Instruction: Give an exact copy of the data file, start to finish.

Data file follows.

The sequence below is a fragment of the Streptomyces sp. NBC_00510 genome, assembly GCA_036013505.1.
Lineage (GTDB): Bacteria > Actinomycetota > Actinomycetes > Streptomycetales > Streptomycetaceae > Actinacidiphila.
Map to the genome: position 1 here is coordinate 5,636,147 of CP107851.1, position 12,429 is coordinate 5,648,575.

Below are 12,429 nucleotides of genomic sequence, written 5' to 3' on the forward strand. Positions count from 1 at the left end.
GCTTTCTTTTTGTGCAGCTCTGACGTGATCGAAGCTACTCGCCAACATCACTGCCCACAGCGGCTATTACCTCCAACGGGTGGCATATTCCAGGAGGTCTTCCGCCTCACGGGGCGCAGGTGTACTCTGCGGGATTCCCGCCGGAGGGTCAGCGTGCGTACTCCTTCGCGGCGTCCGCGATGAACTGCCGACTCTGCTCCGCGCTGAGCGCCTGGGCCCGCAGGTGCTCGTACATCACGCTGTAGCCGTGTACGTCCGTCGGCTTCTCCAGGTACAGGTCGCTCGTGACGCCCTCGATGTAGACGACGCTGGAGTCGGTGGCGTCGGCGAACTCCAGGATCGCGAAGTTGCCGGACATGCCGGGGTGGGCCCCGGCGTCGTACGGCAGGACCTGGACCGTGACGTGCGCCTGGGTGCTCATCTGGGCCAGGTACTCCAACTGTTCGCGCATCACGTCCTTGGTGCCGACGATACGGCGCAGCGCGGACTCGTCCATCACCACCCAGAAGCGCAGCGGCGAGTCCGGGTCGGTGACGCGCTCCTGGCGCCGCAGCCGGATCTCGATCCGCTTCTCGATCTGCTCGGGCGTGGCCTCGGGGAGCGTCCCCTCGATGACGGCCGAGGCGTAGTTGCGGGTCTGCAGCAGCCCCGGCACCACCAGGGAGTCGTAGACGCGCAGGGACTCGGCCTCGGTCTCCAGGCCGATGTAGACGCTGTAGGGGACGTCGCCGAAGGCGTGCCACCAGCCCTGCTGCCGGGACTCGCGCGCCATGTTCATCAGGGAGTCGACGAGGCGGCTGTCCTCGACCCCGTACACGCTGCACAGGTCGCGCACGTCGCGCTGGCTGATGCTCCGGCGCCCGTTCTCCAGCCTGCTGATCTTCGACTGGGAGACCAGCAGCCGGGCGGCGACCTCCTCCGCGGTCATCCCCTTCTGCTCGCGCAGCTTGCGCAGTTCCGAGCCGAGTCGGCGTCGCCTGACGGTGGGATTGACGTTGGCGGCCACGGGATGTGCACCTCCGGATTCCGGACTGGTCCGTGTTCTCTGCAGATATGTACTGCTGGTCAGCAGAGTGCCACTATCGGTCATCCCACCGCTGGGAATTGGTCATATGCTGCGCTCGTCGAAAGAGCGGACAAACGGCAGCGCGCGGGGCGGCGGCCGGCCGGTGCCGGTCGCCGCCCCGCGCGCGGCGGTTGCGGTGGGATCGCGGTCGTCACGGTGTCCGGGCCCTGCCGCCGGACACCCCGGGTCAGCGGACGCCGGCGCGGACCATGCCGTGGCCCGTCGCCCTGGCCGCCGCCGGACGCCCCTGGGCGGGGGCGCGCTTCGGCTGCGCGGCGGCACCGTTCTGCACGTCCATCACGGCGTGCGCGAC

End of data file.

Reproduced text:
The sequence below is a fragment of the Streptomyces sp. NBC_00510 genome, assembly GCA_036013505.1.
Lineage (GTDB): Bacteria > Actinomycetota > Actinomycetes > Streptomycetales > Streptomycetaceae > Actinacidiphila.
Map to the genome: position 1 here is coordinate 5,636,147 of CP107851.1, position 12,429 is coordinate 5,648,575.

Below are 12,429 nucleotides of genomic sequence, written 5' to 3' on the forward strand. Positions count from 1 at the left end.
GCTTTCTTTTTGTGCAGCTCTGACGTGATCGAAGCTACTCGCCAACATCACTGCCCACAGCGGCTATTACCTCCAACGGGTGGCATATTCCAGGAGGTCTTCCGCCTCACGGGGCGCAGGTGTACTCTGCGGGATTCCCGCCGGAGGGTCAGCGTGCGTACTCCTTCGCGGCGTCCGCGATGAACTGCCGACTCTGCTCCGCGCTGAGCGCCTGGGCCCGCAGGTGCTCGTACATCACGCTGTAGCCGTGTACGTCCGTCGGCTTCTCCAGGTACAGGTCGCTCGTGACGCCCTCGATGTAGACGACGCTGGAGTCGGTGGCGTCGGCGAACTCCAGGATCGCGAAGTTGCCGGACATGCCGGGGTGGGCCCCGGCGTCGTACGGCAGGACCTGGACCGTGACGTGCGCCTGGGTGCTCATCTGGGCCAGGTACTCCAACTGTTCGCGCATCACGTCCTTGGTGCCGACGATACGGCGCAGCGCGGACTCGTCCATCACCACCCAGAAGCGCAGCGGCGAGTCCGGGTCGGTGACGCGCTCCTGGCGCCGCAGCCGGATCTCGATCCGCTTCTCGATCTGCTCGGGCGTGGCCTCGGGGAGCGTCCCCTCGATGACGGCCGAGGCGTAGTTGCGGGTCTGCAGCAGCCCCGGCACCACCAGGGAGTCGTAGACGCGCAGGGACTCGGCCTCGGTCTCCAGGCCGATGTAGACGCTGTAGGGGACGTCGCCGAAGGCGTGCCACCAGCCCTGCTGCCGGGACTCGCGCGCCATGTTCATCAGGGAGTCGACGAGGCGGCTGTCCTCGACCCCGTACACGCTGCACAGGTCGCGCACGTCGCGCTGGCTGATGCTCCGGCGCCCGTTCTCCAGCCTGCTGATCTTCGACTGGGAGACCAGCAGCCGGGCGGCGACCTCCTCCGCGGTCATCCCCTTCTGCTCGCGCAGCTTGCGCAGTTCCGAGCCGAGTCGGCGTCGCCTGACGGTGGGATTGACGTTGGCGGCCACGGGATGTGCACCTCCGGATTCCGGACTGGTCCGTGTTCTCTGCAGATATGTACTGCTGGTCAGCAGAGTGCCACTATCGGTCATCCCACCGCTGGGAATTGGTCATATGCTGCGCTCGTCGAAAGAGCGGACAAACGGCAGCGCGCGGGGCGGCGGCCGGCCGGTGCCGGTCGCCGCCCCGCGCGCGGCGGTTGCGGTGGGATCGCGGTCGTCACGGTGTCCGGGCCCTGCCGCCGGACACCCCGGGTCAGCGGACGCCGGCGCGGACCATGCCGTGGCCCGTCGCCCTGGCCGCCGCCGGACGCCCCTGGGCGGGGGCGCGCTTCGGCTGCGCGGCGGCACCGTTCTGCACGTCCATCACGGCGTGCGCGAC